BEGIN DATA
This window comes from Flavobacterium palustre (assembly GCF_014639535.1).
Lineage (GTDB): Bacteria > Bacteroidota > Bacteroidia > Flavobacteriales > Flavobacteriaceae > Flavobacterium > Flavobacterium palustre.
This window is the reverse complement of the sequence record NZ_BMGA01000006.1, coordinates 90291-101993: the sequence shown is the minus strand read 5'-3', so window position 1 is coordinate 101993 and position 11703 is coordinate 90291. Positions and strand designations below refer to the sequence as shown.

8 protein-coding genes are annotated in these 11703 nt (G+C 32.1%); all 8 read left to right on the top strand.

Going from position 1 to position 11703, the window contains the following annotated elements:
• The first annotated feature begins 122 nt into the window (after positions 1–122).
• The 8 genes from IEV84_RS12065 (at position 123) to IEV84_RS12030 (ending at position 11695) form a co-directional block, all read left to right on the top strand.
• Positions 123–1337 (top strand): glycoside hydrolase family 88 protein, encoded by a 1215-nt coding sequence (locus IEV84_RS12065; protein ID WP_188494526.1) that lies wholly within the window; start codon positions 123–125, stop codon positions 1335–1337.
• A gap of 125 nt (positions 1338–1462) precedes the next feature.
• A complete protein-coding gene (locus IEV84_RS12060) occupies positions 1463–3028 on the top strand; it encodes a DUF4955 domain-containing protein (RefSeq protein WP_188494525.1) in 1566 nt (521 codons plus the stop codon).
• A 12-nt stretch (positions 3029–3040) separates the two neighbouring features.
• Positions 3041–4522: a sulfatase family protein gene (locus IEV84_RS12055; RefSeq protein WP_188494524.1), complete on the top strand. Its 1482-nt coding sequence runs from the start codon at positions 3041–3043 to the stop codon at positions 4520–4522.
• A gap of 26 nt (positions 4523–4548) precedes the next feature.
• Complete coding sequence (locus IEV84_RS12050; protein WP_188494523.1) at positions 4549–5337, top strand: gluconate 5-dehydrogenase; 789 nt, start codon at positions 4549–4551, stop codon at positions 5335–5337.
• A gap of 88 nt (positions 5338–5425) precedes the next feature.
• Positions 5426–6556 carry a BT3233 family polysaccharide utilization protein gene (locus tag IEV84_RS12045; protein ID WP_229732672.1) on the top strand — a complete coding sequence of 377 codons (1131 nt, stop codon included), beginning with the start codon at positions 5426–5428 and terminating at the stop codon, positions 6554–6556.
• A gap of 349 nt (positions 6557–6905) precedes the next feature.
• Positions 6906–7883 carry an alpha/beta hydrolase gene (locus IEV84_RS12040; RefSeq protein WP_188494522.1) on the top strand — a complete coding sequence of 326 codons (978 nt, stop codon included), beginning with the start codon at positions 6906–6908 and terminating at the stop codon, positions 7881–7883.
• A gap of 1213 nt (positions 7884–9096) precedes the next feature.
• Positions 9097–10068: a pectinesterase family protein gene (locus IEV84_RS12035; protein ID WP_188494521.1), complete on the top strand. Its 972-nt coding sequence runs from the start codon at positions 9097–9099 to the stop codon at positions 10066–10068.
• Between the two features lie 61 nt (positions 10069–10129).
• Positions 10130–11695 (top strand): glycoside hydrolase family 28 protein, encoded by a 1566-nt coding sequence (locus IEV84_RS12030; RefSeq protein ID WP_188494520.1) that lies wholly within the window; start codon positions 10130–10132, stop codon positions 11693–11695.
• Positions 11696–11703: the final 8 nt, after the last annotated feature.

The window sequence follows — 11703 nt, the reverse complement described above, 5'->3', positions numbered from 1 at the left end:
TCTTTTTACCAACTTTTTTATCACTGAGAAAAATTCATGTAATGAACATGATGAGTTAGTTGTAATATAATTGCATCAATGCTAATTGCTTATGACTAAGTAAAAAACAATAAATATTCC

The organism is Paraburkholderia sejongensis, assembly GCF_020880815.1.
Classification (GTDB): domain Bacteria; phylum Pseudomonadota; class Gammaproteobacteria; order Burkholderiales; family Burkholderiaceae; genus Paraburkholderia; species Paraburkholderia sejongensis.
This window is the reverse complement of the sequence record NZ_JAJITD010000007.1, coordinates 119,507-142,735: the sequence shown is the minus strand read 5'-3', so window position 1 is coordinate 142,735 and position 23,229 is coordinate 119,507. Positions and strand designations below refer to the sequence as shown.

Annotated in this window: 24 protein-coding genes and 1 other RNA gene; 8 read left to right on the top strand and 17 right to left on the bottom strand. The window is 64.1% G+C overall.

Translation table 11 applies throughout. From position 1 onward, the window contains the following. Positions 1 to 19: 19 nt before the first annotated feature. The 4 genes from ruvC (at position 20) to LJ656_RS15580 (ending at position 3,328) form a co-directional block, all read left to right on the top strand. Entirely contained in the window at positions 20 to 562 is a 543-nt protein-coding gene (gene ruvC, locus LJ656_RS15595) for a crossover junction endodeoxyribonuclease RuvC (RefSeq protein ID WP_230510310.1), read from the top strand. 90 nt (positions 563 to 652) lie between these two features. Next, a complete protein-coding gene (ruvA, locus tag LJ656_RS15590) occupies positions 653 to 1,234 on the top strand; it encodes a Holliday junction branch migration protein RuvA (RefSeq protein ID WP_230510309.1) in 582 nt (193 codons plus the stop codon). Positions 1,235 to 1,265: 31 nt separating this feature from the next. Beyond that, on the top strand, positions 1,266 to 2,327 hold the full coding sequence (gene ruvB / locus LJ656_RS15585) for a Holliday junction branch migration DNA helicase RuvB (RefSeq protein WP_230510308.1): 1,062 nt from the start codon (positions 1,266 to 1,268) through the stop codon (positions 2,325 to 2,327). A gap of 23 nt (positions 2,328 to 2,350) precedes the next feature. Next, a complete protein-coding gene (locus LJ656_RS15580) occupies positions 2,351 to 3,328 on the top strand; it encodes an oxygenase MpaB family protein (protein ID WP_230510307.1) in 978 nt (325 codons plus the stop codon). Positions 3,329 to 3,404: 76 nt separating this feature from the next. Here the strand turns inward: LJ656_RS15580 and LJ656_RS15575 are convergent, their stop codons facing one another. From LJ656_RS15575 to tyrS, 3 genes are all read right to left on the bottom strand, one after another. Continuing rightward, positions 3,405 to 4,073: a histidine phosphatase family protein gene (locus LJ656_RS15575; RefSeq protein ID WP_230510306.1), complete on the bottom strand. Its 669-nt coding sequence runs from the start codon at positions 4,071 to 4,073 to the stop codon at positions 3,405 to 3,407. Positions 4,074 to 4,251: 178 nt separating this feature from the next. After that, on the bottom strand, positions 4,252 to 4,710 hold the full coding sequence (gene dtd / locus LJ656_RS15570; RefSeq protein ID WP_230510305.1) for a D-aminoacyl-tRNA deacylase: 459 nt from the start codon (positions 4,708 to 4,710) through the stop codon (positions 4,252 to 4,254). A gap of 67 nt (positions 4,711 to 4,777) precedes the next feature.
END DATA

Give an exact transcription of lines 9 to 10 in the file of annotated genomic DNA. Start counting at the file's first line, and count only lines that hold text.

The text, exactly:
• A gap of 125 nt (positions 1338–1462) precedes the next feature.
• A complete protein-coding gene (locus IEV84_RS12060) occupies positions 1463–3028 on the top strand; it encodes a DUF4955 domain-containing protein (RefSeq protein WP_188494525.1) in 1566 nt (521 codons plus the stop codon).